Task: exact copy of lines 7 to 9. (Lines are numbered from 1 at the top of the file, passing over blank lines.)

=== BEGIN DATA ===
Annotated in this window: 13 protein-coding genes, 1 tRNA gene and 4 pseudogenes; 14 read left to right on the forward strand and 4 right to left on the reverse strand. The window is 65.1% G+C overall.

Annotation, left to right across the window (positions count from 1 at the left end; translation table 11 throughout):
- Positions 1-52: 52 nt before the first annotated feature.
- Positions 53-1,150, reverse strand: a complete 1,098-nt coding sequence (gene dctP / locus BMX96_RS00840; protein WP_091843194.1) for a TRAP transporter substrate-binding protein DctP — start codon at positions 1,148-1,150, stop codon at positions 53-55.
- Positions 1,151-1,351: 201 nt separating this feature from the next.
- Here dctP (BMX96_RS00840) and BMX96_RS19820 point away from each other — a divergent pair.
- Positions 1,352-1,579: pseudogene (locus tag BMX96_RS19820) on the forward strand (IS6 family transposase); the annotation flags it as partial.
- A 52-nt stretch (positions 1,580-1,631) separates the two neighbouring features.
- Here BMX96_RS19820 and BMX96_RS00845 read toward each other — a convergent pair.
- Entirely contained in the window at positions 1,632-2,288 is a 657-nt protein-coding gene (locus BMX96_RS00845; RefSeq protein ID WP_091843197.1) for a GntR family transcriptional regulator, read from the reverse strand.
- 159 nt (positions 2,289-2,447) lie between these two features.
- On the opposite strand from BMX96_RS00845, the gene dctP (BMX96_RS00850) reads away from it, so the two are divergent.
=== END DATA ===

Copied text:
- Positions 1,352-1,579: pseudogene (locus tag BMX96_RS19820) on the forward strand (IS6 family transposase); the annotation flags it as partial.
- A 52-nt stretch (positions 1,580-1,631) separates the two neighbouring features.
- Here BMX96_RS19820 and BMX96_RS00845 read toward each other — a convergent pair.